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One Small Step for Danuvius, One Big Step for Understanding Human Evolution

A primate walking on two legs. It leaves a large footprint as it walks. The text reads "one big step for evolution".

Written by Hayley McKay
Illustrated by Amy Zhang

What makes humans different from our great ape relatives? Many people would say the evolution of larger brains was the key for humans to develop into the creatures we are today. While true, this is not the only important aspect for our development. Bipedalism, or the ability to walk on two feet, is also a key feature differentiating us from great apes.

The evolution of bipedalism has been a topic of great debate among anthropologists for years, with varying theories about how, where and when this trait emerged. Until recently, the oldest evidence of our ancestors walking upright dates back to 6 million years ago (mya), based on thigh bones from an ape species called Orrorin tugenensis found in Kenya. Some more famous examples of bipedal human-like ancestors are Lucy, an Australopithecus afarensis skeleton found in Ethiopia who lived 3.2 mya, and Ardi, an Ardipithecus ramidus skeleton also found in Ethiopia who lived 4.4 mya.

However, a study led by a professor of anthropology at U of T, Dr. David Begun, has shown that Ardi and Lucy were not the first ancient apes to evolve the ability to walk on two feet. Published last month in Nature, Begun’s research has identified a new species of ancient ape which lived 11.6 mya but shows evidence of bipedalism. What’s more, the fossils of this new species, named Danuvius guggenmosi, were not found in Africa, but in southern Germany! Altogether, 4 individuals were uncovered with one skeleton, a male Danuvius, boasting almost completely preserved long limbs, vertebrae, finger and toe bones—more intact skeleton than most other fossils from this time period.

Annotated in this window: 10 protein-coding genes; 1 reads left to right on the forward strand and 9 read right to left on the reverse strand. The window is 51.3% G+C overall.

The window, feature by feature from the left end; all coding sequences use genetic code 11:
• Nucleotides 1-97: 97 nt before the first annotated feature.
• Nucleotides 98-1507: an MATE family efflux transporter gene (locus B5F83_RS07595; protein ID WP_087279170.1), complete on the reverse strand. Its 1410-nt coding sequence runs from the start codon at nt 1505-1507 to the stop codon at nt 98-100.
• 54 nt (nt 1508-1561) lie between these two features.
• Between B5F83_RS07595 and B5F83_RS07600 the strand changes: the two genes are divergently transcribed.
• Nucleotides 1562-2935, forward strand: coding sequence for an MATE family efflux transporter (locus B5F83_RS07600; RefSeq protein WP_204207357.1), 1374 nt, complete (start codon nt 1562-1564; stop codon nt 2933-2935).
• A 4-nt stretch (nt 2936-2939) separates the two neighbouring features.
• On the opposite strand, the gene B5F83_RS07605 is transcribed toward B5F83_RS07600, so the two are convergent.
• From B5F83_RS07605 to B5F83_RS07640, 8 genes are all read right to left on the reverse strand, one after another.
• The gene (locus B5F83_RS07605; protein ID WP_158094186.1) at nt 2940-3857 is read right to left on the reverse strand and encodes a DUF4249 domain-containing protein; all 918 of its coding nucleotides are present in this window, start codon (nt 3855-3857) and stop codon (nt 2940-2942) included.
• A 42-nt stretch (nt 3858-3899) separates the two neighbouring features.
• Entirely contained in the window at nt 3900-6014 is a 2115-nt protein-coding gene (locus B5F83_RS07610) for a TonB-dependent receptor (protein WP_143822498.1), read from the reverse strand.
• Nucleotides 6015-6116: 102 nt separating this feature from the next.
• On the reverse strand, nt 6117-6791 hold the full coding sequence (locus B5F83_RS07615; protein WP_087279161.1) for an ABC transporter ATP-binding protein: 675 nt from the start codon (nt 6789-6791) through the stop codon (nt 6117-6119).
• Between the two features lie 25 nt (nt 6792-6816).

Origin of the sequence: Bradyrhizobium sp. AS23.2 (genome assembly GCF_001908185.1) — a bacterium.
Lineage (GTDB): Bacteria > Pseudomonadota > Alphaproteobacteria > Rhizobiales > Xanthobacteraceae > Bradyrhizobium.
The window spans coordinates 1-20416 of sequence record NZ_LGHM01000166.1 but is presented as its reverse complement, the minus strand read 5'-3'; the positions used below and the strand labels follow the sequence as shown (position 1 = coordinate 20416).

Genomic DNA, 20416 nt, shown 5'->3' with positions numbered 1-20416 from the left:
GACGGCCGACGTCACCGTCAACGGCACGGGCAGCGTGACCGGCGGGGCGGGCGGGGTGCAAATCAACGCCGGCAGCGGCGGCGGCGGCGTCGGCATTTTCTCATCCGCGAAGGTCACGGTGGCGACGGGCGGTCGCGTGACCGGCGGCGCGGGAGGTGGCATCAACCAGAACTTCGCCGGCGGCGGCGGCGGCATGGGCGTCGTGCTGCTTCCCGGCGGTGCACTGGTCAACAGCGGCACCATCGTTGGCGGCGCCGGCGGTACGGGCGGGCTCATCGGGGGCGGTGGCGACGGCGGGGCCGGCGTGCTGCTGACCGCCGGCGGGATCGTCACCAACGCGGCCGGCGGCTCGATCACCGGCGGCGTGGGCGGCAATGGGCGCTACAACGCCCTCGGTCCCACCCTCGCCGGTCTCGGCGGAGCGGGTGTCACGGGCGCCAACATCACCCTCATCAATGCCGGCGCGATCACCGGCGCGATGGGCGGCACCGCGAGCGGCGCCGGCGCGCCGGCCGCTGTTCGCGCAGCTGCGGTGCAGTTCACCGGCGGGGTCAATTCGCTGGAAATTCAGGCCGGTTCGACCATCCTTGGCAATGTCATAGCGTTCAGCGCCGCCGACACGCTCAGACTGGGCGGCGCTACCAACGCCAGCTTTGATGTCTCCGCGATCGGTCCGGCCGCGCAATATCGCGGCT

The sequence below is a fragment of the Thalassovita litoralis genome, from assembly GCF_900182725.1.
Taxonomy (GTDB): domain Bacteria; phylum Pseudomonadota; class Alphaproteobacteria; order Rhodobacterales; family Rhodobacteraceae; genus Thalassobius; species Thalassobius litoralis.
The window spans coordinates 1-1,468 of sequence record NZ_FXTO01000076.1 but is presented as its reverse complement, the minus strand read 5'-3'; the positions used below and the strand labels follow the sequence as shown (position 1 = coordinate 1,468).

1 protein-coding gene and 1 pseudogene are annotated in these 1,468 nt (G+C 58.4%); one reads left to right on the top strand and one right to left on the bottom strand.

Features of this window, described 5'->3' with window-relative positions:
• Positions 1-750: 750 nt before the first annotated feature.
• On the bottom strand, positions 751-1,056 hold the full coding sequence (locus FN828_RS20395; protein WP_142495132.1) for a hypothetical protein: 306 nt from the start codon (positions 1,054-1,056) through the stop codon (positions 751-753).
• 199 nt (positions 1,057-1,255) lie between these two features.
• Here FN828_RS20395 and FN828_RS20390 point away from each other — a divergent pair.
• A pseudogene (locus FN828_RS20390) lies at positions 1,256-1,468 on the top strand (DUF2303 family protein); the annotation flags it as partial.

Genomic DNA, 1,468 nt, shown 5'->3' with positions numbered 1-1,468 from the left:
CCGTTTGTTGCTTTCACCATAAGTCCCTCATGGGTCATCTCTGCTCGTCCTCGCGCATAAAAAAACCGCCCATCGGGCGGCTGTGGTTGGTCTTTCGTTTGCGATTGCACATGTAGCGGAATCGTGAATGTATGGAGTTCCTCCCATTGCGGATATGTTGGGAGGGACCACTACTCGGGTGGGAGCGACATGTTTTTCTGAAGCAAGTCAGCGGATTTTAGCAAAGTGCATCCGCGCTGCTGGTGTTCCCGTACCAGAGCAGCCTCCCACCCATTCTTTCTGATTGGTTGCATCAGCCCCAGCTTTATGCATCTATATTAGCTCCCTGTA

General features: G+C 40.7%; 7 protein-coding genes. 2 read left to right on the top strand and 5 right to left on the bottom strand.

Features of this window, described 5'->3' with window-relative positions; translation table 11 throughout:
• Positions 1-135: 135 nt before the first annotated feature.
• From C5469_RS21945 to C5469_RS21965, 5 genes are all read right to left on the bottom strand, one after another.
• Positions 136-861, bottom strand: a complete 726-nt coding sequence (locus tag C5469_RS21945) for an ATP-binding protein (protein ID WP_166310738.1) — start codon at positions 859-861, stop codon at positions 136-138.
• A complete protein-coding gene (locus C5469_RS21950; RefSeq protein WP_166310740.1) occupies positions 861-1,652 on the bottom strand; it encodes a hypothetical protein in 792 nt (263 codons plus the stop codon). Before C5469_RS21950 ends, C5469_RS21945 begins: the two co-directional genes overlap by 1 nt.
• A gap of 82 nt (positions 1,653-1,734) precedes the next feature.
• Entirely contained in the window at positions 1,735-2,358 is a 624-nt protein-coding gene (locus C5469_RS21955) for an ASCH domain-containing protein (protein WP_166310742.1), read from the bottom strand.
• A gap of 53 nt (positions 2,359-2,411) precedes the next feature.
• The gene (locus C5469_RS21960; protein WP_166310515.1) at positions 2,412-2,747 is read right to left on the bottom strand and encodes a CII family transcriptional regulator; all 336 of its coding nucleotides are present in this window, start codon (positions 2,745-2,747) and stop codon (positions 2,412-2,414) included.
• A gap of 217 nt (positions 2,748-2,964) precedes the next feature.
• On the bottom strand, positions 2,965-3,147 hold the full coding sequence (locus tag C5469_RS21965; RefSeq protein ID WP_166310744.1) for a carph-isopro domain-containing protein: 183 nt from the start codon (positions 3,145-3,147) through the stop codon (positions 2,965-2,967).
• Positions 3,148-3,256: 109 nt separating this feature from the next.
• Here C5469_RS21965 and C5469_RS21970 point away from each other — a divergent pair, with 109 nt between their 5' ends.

These fossils allowed the researchers to reconstruct how Danuvius moved about, identifying an extended S-shaped spine that hints at the animal’s ability to walk on two feet. Danuvius’ long forearms and opposable big toe also indicate it was able to climb like an ape but did not do much knuckle-walking like chimpanzees or gorillas.

Overall, researchers concluded Danuvius had more similarities to humans than to other modern-day great apes, making it the potential missing link between humans and apes. While some believe that bipedalism arose from tree-swinging or knuckle-walking apes, the Danuvius fossils now show the opposite: the common ancestor of humans and apes was able to both walk on two feet and climb trees. Once the human and ape linages split, the human-like lineage retained the ability to walk on two feet while the ape linage lost this ability and evolved to solely move on all four limbs, climb and swing through trees.

The discovery of Danuvius fossils is ground-breaking for the field of anthropology because it provides convincing evidence that bipedalism as a trait evolved almost twice as early as anthropologists originally thought and on a completely different continent: 11.6 mya in Europe as opposed to 6 mya in Africa! If we take anything away from the discovery of Danuvius, it’s that as unique as humans are today, our ancestors were just as unique. Danuvius has been pivotal to our understanding of human evolution, likely uncovering the key to solving the mystery of how we walk on two feet.


  1. Böhme, M., Spassov, N., Fuss, J. et al. A new Miocene ape and locomotion in the ancestor of great apes and humans. Nature 575, 489–493 (2019) doi:10.1038/s41586-019-1731-0